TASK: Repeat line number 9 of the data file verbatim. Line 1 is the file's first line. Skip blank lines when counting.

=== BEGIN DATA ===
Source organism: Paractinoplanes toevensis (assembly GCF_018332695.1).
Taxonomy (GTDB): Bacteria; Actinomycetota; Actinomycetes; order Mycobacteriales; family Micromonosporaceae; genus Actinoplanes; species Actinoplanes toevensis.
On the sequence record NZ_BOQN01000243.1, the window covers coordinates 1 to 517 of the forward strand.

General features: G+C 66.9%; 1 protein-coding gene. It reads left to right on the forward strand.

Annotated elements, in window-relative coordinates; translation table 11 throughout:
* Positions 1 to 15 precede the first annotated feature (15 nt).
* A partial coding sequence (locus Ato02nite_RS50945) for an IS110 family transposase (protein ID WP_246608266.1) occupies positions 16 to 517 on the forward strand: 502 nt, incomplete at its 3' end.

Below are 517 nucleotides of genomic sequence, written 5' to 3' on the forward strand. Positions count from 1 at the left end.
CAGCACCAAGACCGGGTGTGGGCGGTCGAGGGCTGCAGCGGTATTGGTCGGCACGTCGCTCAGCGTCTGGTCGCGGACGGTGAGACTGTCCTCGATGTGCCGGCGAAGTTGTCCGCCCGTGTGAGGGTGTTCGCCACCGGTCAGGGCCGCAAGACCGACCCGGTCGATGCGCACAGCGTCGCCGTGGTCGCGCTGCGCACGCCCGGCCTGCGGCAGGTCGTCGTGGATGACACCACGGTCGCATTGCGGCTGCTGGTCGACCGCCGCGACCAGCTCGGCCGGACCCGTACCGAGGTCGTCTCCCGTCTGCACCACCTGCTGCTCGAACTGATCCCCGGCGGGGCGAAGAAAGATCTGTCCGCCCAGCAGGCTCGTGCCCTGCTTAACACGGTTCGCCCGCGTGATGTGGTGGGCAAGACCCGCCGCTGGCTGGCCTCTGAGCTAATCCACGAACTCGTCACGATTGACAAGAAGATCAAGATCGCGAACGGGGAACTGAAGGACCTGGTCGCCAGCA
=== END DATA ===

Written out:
CAGCACCAAGACCGGGTGTGGGCGGTCGAGGGCTGCAGCGGTATTGGTCGGCACGTCGCTCAGCGTCTGGTCGCGGACGGTGAGACTGTCCTCGATGTGCCGGCGAAGTTGTCCGCCCGTGTGAGGGTGTTCGCCACCGGTCAGGGCCGCAAGACCGACCCGGTCGATGCGCACAGCGTCGCCGTGGTCGCGCTGCGCACGCCCGGCCTGCGGCAGGTCGTCGTGGATGACACCACGGTCGCATTGCGGCTGCTGGTCGACCGCCGCGACCAGCTCGGCCGGACCCGTACCGAGGTCGTCTCCCGTCTGCACCACCTGCTGCTCGAACTGATCCCCGGCGGGGCGAAGAAAGATCTGTCCGCCCAGCAGGCTCGTGCCCTGCTTAACACGGTTCGCCCGCGTGATGTGGTGGGCAAGACCCGCCGCTGGCTGGCCTCTGAGCTAATCCACGAACTCGTCACGATTGACAAGAAGATCAAGATCGCGAACGGGGAACTGAAGGACCTGGTCGCCAGCA